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A SAD TALE OF THREE SIXES, FOUR VODKA TONICS AND ONE EMPTY SOCK
Jay Cronley
December 11, 1978
(Writer's note: The names in this story have been changed to protect the innocent—namely, me. Besides, there is a certain amount of honor among poker players, even those who call home to say they are working late. And, for three excellent reasons, a writer can't take a notebook, camera or tape recorder into a big-money poker game. One: he might bet them. Two: the items would restrict concentration. Three: the man who let me play would have snapped me in half like a cardboard $50 chip.)
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December 11, 1978

A Sad Tale Of Three Sixes, Four Vodka Tonics And One Empty Sock

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You go into a game hoping to learn a little something about yourself and perhaps life in general. And also, of course, to make a killing.

Five-Card stud is a good game. At times its simplicity is annoying (especially through the haze of three vodka tonics, when it begins to look like War, a children's game in which each player turns over a card, high card wins). Other times, you're awed when you conjure up a straight. The odds against a straight are about 250 to one.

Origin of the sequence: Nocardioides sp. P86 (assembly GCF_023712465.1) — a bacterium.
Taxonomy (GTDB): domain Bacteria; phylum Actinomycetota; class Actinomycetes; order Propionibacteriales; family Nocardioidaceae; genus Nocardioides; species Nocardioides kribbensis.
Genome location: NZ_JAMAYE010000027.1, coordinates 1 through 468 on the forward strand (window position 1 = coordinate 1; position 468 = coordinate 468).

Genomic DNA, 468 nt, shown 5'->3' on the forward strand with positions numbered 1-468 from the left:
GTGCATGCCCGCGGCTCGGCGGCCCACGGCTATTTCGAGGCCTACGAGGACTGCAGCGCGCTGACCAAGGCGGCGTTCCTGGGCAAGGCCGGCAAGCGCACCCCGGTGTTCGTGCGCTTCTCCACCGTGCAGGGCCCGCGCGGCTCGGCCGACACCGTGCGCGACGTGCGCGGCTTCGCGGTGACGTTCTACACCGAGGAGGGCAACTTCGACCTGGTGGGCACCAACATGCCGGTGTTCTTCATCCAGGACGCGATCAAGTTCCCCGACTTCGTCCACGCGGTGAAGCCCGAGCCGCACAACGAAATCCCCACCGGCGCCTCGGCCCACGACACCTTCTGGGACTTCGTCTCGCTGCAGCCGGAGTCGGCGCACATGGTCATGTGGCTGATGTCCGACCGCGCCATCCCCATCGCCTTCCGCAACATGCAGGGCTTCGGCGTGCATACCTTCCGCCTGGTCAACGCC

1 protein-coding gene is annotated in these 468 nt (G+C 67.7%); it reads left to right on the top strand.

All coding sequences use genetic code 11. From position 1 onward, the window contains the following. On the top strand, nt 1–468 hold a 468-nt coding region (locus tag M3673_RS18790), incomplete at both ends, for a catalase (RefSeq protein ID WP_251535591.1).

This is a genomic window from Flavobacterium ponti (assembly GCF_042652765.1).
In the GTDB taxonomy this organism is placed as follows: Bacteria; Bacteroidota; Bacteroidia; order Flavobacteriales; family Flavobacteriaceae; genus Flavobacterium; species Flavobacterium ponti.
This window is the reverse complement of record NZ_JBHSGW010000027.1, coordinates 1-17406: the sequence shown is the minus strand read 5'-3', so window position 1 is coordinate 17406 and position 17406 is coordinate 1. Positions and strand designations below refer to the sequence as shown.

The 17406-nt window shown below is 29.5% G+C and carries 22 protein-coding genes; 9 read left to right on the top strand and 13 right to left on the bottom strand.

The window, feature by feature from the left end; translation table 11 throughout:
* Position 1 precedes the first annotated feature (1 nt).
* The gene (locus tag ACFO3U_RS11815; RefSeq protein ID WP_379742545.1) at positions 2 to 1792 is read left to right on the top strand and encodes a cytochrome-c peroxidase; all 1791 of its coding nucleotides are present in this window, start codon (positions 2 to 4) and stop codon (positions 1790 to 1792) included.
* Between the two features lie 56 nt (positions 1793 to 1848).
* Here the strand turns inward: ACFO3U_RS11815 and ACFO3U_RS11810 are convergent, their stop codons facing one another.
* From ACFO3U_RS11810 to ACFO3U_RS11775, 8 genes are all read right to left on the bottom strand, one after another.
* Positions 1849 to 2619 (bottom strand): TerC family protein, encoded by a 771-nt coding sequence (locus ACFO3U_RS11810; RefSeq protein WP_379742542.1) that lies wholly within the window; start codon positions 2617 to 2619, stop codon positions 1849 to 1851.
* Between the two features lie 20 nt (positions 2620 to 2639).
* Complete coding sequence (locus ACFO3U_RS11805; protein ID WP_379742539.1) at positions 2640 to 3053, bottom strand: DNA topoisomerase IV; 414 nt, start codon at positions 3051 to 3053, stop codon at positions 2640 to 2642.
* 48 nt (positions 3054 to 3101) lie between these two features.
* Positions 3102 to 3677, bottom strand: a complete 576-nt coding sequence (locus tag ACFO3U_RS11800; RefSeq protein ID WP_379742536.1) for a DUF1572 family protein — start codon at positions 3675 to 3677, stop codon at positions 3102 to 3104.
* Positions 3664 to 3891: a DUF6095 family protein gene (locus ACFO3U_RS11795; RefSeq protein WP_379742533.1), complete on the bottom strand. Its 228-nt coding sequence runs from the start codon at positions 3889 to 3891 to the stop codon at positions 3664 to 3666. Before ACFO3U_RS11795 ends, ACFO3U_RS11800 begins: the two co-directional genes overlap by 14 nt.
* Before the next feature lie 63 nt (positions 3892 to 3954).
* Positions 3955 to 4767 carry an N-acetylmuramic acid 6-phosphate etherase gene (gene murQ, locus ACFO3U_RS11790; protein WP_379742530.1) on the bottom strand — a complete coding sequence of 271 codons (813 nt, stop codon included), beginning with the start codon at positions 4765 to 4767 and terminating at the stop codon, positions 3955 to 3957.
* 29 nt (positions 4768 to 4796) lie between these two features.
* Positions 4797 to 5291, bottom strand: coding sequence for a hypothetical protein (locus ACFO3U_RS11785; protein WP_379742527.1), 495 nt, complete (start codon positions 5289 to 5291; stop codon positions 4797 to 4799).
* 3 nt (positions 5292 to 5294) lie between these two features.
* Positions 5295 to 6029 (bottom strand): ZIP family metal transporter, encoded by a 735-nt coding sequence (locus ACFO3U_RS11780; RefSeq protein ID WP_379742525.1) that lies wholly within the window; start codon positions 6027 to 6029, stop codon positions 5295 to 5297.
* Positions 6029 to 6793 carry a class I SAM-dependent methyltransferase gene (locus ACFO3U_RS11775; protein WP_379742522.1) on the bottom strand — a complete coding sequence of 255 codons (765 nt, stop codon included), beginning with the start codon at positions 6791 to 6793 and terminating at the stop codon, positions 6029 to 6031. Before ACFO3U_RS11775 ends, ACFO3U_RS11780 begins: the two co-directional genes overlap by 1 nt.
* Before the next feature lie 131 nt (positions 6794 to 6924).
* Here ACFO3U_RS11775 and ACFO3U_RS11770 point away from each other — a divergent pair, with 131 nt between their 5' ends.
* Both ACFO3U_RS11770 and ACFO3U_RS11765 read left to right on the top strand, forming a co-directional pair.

Banks had long, thin fingers, probably from being careful with rolls of dimes. He gave me the six of spades, down. I didn't know what he gave the others. I also hoped Banks didn't. My up card was another six. Other up cards were 10, jack, trey, king. I was no longer coordinated enough to match them to faces.

The king bet $25. The trey called and raised $25. I nodded, tossing in $50. Fifties take more time to toss than nickels. Fifties float. Everybody else called for reasons that would have been obvious only in a seance.

I asked for another drink. Junior, his hair now cocked so the part was over his nose, said, "Right on."

Oils said, "Deal, deal, deal."

Banks said, "Sorry." It looked real good on him.

I got the six of hearts. I reached out and took the six of hearts from Banks. I didn't tell them I had three sixes because my tongue had passed out.

I bet $10. The chip stood on its edge in the middle of the table, then fell into the pile, as if it had been shot. Banks called his king-10. Oils called with his four-jack, and raised $25. Did anybody say fours and jacks were wild? Pard, now with a pair of treys, called the $35 and raised $50. Junior, deuce-10, called the $85 and raised $50. I called a mere $135. My sixes were now appraised at $65 per.

If they were trying to upset me with deuce-10, four-jack raises, it was working. The pot was $975.

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